Holiday Survival Guide
How to Return or Exchange Bad Gifts
Holiday Survival Guide
How to Return
Don’t feel guilty.
An unwanted gift is a wasted gift.
Gift giving can be tricky. It's really more of an art than a science. And sometimes, whether you're giving or receiving, a gift just doesn't work out the way you'd like it to. When that happens, the recipient is faced with a choice: Keep it (and don't use) or return it (and hopefully salvage the gift-giver's generosity).
If you ask us, no one should keep something they aren't going to use. And here's the other thing: You're not alone. In 2018, the National Retail Foundation (PDF) estimated that around $369 billion worth of merchandise was returned to retailers—accounting for about 10 percent of total sales. And during the holiday season, an estimated two-thirds of consumers make a return. Thankfully, in an age of online shopping, returns are easier than ever. Before the annual returning of the gifts begins, we're providing you with a plan for the smoothest exchanges of the season.
You don't necessarily have to tell the person who gave it to you that you want to return it. That's up to you because ultimately, it's your decision how to handle an unwanted gift. "Once a gift is given, it is owned by the recipient and it is up to the recipient what they want to do with it," says etiquette expert Jodi RR Smith of Mannersmith. But first things first: be honest with yourself about whether or not you'll use this thing. If you know you won't or that this just isn't what you wanted, then you're better off returning/exchanging it.
You don't have to rush out before New Year's. You probably have more time than you think. In most cases, retailers relax their standard "30 days after the time of purchase" policy to accommodate post-holiday returns. But, if you're looking to exchange for a different size or color, the sooner you do it, the better your chances of finding what you're looking for.
Unless you're returning a defective product, you want to make sure you're returning an item in the best condition possible so it could be resold. If you don't pack your item with all the tags and original packaging, it will likely just get thrown out. Remember that you need to adhere to a store's policy. And they're all a bit different. A gift receipt makes a return much easier and more likely that you'll get the most back in terms of cash or store credit. Here's what to know from some of the most popular retailers:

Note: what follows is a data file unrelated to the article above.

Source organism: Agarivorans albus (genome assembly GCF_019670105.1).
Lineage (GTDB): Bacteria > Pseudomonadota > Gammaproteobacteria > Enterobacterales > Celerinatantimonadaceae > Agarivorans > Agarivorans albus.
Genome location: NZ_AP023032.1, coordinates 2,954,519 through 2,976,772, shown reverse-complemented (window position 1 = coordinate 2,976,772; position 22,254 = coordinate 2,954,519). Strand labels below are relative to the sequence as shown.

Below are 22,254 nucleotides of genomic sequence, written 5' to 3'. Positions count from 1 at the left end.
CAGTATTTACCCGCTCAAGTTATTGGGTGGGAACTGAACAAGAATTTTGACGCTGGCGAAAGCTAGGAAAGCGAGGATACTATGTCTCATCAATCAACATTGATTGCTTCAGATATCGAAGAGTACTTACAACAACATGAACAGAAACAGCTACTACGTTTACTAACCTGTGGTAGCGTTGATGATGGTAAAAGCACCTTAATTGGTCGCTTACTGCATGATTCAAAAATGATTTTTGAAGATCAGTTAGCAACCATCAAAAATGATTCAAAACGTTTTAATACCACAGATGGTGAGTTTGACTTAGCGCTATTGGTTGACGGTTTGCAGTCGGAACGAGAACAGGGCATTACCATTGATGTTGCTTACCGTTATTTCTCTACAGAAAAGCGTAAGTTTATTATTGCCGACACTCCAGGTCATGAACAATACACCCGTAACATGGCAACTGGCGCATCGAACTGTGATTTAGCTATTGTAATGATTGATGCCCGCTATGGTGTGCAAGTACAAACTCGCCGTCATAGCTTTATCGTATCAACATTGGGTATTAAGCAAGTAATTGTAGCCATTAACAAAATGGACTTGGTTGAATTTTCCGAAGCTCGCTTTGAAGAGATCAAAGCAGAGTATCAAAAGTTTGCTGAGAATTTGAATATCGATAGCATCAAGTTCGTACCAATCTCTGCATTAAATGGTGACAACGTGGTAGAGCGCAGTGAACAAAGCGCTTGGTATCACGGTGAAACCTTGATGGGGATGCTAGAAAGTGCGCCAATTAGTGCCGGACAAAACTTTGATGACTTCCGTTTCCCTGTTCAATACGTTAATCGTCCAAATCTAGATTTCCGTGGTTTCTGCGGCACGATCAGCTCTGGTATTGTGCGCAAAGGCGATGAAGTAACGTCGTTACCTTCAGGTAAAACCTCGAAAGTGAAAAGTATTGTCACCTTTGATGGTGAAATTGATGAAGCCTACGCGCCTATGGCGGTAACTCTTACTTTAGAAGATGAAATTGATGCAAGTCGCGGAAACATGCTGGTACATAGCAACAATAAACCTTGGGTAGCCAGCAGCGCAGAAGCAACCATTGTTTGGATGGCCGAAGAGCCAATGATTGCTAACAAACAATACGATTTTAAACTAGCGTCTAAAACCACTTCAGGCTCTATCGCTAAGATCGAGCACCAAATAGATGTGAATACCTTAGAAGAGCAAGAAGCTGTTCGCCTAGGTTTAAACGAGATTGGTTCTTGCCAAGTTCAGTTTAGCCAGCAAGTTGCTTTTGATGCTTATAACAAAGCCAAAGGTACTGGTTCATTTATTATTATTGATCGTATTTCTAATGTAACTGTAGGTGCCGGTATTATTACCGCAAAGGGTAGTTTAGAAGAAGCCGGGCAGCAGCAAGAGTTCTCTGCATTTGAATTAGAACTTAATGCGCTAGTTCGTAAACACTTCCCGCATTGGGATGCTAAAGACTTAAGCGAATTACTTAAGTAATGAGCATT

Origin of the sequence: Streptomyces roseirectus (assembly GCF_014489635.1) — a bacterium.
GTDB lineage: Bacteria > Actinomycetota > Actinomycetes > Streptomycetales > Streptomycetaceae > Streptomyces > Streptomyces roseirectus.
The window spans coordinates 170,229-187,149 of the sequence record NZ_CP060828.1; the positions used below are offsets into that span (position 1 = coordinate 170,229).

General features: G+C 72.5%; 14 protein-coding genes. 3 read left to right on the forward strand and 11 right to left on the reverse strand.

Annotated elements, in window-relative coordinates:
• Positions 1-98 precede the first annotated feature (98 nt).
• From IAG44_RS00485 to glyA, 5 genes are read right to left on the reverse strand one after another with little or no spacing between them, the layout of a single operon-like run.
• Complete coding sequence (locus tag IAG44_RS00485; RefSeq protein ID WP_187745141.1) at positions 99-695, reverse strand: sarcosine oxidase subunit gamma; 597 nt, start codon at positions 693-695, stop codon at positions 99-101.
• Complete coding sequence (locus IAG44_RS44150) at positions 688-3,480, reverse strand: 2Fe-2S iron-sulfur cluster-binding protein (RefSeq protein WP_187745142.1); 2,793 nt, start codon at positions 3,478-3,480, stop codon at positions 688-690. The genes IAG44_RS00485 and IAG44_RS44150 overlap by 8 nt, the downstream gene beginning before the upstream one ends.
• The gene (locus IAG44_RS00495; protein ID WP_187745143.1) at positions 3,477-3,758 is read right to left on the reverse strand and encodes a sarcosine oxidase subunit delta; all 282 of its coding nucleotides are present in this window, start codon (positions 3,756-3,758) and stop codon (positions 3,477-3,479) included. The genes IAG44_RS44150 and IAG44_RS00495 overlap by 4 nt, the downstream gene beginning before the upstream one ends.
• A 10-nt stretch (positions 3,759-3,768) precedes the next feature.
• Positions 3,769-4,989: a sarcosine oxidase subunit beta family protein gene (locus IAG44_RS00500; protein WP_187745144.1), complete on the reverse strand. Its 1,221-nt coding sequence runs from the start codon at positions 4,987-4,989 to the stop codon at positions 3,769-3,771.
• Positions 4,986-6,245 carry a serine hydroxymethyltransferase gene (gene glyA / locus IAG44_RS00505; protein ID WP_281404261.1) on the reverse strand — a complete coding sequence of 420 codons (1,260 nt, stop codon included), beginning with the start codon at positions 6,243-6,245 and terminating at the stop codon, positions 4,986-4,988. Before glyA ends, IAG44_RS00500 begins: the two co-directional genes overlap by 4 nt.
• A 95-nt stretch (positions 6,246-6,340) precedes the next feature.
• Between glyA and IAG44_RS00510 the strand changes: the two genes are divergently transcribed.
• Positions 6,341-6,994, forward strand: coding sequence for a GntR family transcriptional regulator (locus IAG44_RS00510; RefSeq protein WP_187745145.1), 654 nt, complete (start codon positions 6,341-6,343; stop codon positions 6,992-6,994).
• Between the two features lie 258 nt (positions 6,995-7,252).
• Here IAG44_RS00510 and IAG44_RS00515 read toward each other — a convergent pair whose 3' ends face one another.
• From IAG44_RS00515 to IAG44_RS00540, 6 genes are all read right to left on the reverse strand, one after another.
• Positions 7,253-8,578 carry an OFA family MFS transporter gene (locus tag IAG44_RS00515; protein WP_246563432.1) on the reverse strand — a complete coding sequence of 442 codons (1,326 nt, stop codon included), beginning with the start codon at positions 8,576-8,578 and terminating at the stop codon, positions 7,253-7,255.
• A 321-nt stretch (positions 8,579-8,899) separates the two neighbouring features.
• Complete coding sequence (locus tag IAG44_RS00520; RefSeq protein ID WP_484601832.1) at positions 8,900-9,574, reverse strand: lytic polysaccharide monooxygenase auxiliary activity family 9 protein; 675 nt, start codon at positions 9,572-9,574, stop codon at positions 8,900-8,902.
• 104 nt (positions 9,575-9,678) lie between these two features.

Amazon will honor returns and exchanges for items shipped between November 1 and December 31 this year, so long as you return them by January 31, 2020. All you need is the 17-digit order number—if you don't have it, you'll have to contact Amazon for help processing the return. Then you log in to your Amazon account to start a gift return and choose a return shipping method (or select your nearest Amazon locker). The return will be authorized, and the authorization will have to be printed and sent with the item. You'll receive the cost of the item as a digital Amazon gift card. Of course, this applies for products from Amazon proper. If the item was purchased from a third-party seller, you (or gift-giver) would likely need to contact the seller for a refund.
Apple will accept returns for items that have been purchased at the Apple Store or from the Apple website. If you received a new Apple product between November 15 and December 25, you have through January 8, 2020 to return or exchange it. For gifts, refunds are issued in the form of a digital Apple gift card. Returns can be done online (and you'll print out a prepaid return label), but exchanges can only be done in a physical Apple Store.
Best Buy accepts most products that were bought between November 1 and December 31, 2019, so long as you return it by January 14, 2020. Your best bet is to process a return in-store for a refund in store credit. For gifts returned by mail, you'll get a prepaid return label, but Best Buy sends an email notification to the gift giver and credits the original payment method.
Target takes back new and unopened items if they're returned within 90 days of purchase (which should be acceptable from when your gift was bought). They'll also accept returns and exchanges on "electronics and entertainment items" purchased between November 1 and December 25; you have up to 30 days from December 26 to return these to a physical Target store or by mail. Make sure to choose "refund by gift card" to avoid having the credit go back to the original payment method.